pinMode(led, OUTPUT);     
  // initialize the tcrt5000 pin as an input, and turn on the internal pullup resistors:
  pinMode(sensor, INPUT);
  digitalWrite(sensor, HIGH); 
}

void loop(){
  // read the state of the tcrt5000:
  sensorState = digitalRead(sensor);

  // check if the tcrt5000 sensor detects something.
  // if it is, the tcrtState is LOW:
  if (sensorState == LOW) {    
    // turn LED on:   
    digitalWrite(led, HIGH); 
    }
  
  if (sensorState == HIGH) {    
    // turn LED on:   
    digitalWrite(led, LOW); 
    }
  
  else {
    // turn LED off:
    digitalWrite(led, LOW);
  }
}

This is my first ever post here, so again, any help would be extremely appreciated! (just as well as feedback on how overly detailed, or lacking of, this post was). THANKS GUYS! :grin:

Depending on HOW you do the fading, any changes in the sensor state while the fading is happening may, or may not, be noticed.

  if (sensorState == LOW)
  { // Put this down here where it belongs
    // turn LED on:   
    digitalWrite(led, HIGH); // delete this
     for(byte i=0; i<=255; i++)
     {
          analogWrite(led, i); // Fade the LED
          delay(10); // Change time to define how slowly to fade up
     }
  } // Line this up properly

This code will ignore the sensor while the fading up happens. You can use similar code, decrementing in the for loop to fade down and ignore the sensor while fading.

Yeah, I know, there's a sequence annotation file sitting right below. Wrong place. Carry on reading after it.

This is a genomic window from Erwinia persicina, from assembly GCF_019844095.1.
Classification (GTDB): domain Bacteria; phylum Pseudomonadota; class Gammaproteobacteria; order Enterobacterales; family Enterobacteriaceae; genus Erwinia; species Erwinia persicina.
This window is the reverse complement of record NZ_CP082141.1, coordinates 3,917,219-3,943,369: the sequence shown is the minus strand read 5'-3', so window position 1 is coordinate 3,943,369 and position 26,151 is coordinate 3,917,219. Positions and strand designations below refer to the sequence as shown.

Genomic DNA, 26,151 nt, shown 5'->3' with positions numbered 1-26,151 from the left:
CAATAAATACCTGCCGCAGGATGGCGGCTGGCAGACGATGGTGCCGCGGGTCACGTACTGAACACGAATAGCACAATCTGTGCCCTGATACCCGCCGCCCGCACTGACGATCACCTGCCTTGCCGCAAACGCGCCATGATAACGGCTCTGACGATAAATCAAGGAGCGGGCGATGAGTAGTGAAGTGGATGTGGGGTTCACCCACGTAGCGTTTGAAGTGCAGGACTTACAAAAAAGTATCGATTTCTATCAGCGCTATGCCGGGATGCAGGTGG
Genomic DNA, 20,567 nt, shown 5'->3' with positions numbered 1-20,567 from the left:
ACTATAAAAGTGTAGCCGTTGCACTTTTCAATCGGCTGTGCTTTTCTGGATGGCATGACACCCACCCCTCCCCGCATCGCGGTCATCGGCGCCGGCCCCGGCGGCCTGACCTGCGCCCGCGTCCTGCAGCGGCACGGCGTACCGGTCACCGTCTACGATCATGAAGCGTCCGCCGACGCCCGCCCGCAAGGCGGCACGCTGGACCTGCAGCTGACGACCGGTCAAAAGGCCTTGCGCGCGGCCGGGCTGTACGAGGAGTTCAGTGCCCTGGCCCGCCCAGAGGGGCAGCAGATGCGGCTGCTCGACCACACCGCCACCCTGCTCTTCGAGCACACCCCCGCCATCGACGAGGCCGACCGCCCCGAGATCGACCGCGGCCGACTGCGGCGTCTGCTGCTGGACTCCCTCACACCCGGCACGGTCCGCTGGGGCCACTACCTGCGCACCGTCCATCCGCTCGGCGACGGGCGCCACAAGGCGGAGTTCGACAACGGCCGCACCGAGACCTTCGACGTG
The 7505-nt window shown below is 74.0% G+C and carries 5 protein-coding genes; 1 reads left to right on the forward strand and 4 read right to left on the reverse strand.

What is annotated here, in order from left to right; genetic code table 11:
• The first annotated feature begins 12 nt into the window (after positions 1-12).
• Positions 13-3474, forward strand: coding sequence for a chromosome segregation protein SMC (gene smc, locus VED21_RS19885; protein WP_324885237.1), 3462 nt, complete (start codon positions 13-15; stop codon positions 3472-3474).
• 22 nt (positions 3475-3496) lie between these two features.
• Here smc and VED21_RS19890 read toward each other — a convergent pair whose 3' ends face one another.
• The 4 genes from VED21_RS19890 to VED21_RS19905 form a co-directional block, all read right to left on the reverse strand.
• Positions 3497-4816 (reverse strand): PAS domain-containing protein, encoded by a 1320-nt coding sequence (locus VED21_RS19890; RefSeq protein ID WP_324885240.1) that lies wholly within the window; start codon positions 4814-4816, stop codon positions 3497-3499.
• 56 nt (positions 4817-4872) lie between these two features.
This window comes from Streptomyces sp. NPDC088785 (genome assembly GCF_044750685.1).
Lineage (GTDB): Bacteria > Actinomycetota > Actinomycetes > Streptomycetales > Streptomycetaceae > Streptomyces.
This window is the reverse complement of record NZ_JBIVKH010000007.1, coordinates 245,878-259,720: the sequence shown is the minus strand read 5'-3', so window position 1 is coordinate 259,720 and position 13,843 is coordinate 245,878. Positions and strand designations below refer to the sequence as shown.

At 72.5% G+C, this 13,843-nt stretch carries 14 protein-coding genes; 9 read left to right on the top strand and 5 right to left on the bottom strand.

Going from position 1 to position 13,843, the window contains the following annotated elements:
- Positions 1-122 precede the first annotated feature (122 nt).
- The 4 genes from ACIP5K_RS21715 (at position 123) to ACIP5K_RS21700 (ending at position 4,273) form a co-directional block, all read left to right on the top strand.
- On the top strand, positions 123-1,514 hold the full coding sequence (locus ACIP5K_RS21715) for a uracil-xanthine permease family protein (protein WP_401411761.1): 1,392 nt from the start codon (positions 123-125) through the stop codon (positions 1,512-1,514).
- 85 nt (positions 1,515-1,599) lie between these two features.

Also, I don’t know if something like re-activating the sensor

You don’t “activate” the sensor. It’s active all the time. You may, or may not, give a shit what the sensor is saying. Ignoring it will not cause your Arduino to crash or cause the sensor to emit its magic smoke.

FYI: It looks like that sensor is rated for 15mm range!

...may not be a good match for your application?

AnalysIR, a 15mm detection range is way more than what I need, hence why I chose this specific lil’ cheap sensor. Thanks for the heads-up anyway. :)

PaulS, thank you for your fast reply! I’ve just tried your code but it is not behaving the way that I need it. Let me try and clarify what I need: I need NOT TO IGNORE the sensor’s state changes (if they happened to occur, that is) while a dimming transition was already in process. And yes, I knew that the sensor is always running in an endless loop dozens of times per second for as long as the arduino has power….but I didn’t knew how to express my need. My concerns about “crashing” the arduino are more for the ATtiny45 / ATtiny85 chips because I know that they only have a small fraction of the speed, memory and capacity of the ATmega2560 chip on my Arduino Mega ADK…but let’s not get into that just yet. I need to figure out the dimming part first. The “shrinkifying” process with the ATtiny chips can wait for now.